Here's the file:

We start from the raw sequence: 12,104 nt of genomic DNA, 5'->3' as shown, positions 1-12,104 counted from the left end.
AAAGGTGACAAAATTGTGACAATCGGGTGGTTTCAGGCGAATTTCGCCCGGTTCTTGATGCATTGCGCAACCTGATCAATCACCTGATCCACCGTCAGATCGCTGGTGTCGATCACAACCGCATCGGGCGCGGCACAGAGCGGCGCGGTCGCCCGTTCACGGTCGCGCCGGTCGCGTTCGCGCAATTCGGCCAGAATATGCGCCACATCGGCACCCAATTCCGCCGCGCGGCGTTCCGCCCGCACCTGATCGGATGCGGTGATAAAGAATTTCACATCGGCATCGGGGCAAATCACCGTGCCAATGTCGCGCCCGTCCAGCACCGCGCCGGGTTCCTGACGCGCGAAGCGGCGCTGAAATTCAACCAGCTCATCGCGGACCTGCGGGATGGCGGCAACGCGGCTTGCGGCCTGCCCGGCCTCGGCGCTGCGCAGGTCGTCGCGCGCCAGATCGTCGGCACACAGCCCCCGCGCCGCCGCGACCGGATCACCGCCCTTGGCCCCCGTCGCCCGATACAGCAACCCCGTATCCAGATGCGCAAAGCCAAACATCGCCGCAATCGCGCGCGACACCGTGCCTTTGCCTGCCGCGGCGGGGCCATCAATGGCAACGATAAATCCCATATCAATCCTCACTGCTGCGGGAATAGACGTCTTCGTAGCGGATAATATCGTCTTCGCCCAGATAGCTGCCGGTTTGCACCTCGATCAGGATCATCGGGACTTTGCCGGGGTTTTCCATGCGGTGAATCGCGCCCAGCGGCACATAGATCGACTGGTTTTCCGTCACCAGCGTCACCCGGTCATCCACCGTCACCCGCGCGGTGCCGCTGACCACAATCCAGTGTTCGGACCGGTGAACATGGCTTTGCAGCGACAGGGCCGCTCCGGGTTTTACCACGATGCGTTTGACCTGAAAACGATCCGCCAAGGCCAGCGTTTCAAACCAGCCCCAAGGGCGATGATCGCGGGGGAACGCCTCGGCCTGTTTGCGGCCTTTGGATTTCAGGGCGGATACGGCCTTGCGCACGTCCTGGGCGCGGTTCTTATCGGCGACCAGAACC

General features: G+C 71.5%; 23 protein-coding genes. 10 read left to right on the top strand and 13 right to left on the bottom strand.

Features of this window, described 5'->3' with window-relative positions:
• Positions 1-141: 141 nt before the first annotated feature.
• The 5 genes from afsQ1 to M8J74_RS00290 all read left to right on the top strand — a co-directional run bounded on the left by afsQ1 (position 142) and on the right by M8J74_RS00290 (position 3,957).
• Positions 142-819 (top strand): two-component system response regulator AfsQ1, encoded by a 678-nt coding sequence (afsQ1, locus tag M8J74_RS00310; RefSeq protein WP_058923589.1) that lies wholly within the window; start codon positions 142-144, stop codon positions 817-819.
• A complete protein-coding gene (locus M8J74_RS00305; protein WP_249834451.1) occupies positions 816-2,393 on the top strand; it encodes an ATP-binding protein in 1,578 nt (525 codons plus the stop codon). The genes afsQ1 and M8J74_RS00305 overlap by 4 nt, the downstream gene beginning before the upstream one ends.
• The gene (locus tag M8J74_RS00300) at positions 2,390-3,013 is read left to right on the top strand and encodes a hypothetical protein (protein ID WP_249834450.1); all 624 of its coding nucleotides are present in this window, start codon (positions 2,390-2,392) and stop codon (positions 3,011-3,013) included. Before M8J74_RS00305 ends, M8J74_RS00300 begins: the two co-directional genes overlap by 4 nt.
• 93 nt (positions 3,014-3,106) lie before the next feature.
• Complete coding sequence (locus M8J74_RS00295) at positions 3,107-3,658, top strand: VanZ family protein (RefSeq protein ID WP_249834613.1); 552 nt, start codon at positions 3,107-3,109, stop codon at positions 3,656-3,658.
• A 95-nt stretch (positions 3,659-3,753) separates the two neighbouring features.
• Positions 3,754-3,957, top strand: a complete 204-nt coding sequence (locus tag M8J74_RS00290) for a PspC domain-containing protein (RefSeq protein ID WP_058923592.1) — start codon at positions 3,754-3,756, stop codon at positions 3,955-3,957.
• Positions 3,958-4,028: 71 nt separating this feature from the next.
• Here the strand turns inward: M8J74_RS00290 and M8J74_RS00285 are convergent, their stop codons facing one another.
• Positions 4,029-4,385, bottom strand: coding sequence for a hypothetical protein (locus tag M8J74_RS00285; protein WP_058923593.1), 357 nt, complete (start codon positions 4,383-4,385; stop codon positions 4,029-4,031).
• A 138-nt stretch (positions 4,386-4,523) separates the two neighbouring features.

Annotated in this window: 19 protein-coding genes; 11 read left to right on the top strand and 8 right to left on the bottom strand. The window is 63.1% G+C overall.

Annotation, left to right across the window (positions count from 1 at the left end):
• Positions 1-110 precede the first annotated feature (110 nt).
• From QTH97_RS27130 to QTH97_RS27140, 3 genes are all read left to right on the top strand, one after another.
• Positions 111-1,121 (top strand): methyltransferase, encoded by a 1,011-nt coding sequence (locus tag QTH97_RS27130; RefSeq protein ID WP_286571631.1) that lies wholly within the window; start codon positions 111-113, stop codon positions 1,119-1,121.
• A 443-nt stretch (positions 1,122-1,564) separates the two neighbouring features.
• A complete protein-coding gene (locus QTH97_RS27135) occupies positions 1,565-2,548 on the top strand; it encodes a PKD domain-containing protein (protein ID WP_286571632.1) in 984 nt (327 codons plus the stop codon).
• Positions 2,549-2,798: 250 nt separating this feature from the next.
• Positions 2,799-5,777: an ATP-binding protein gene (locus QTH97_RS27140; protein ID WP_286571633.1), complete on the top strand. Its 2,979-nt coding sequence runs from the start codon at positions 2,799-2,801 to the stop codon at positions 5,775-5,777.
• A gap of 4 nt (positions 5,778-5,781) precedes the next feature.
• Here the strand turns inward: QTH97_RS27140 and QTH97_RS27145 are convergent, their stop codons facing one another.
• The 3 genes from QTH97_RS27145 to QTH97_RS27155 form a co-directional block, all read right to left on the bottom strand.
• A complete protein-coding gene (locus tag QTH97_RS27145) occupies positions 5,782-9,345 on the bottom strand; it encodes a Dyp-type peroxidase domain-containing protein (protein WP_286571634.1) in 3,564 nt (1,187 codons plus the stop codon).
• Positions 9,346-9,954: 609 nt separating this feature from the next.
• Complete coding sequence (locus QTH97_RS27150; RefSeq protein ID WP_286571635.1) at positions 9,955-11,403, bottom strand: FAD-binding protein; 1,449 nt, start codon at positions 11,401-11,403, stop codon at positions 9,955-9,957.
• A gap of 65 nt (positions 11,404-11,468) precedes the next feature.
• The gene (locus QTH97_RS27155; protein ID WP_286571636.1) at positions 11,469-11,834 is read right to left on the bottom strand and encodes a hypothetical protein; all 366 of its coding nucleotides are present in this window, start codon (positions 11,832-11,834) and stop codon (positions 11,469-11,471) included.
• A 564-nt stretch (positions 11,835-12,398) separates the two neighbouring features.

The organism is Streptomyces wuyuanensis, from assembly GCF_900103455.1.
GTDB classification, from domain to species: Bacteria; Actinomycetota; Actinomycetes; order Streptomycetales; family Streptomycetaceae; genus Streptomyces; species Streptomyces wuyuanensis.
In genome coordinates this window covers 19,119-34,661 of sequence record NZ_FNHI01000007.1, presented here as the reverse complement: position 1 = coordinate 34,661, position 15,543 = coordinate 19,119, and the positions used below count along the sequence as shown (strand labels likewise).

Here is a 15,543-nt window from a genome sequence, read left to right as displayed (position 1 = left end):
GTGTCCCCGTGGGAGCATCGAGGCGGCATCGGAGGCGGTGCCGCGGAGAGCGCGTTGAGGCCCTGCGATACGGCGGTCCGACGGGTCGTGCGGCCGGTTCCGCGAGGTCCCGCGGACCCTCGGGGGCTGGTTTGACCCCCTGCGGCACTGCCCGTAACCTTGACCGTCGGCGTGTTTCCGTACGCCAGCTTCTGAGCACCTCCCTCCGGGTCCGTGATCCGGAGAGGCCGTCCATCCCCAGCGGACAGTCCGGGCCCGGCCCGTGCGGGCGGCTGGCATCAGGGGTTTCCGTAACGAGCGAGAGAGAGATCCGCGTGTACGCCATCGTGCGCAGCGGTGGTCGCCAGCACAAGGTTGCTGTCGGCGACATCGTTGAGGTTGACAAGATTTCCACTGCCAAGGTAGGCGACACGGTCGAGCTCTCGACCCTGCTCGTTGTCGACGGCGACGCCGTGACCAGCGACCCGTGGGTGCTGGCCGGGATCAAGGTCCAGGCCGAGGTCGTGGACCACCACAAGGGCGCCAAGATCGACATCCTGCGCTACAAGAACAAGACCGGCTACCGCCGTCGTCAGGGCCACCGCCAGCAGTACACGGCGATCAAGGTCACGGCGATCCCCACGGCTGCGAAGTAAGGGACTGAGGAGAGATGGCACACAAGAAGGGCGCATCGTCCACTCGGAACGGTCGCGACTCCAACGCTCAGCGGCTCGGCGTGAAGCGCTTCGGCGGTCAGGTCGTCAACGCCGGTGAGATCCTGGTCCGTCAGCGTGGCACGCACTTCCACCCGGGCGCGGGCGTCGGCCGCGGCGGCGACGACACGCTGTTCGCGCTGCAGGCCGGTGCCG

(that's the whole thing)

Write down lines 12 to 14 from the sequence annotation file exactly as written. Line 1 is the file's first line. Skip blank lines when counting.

• A 95-nt stretch (positions 3,659-3,753) separates the two neighbouring features.
• Positions 3,754-3,957, top strand: a complete 204-nt coding sequence (locus tag M8J74_RS00290) for a PspC domain-containing protein (RefSeq protein ID WP_058923592.1) — start codon at positions 3,754-3,756, stop codon at positions 3,955-3,957.
• Positions 3,958-4,028: 71 nt separating this feature from the next.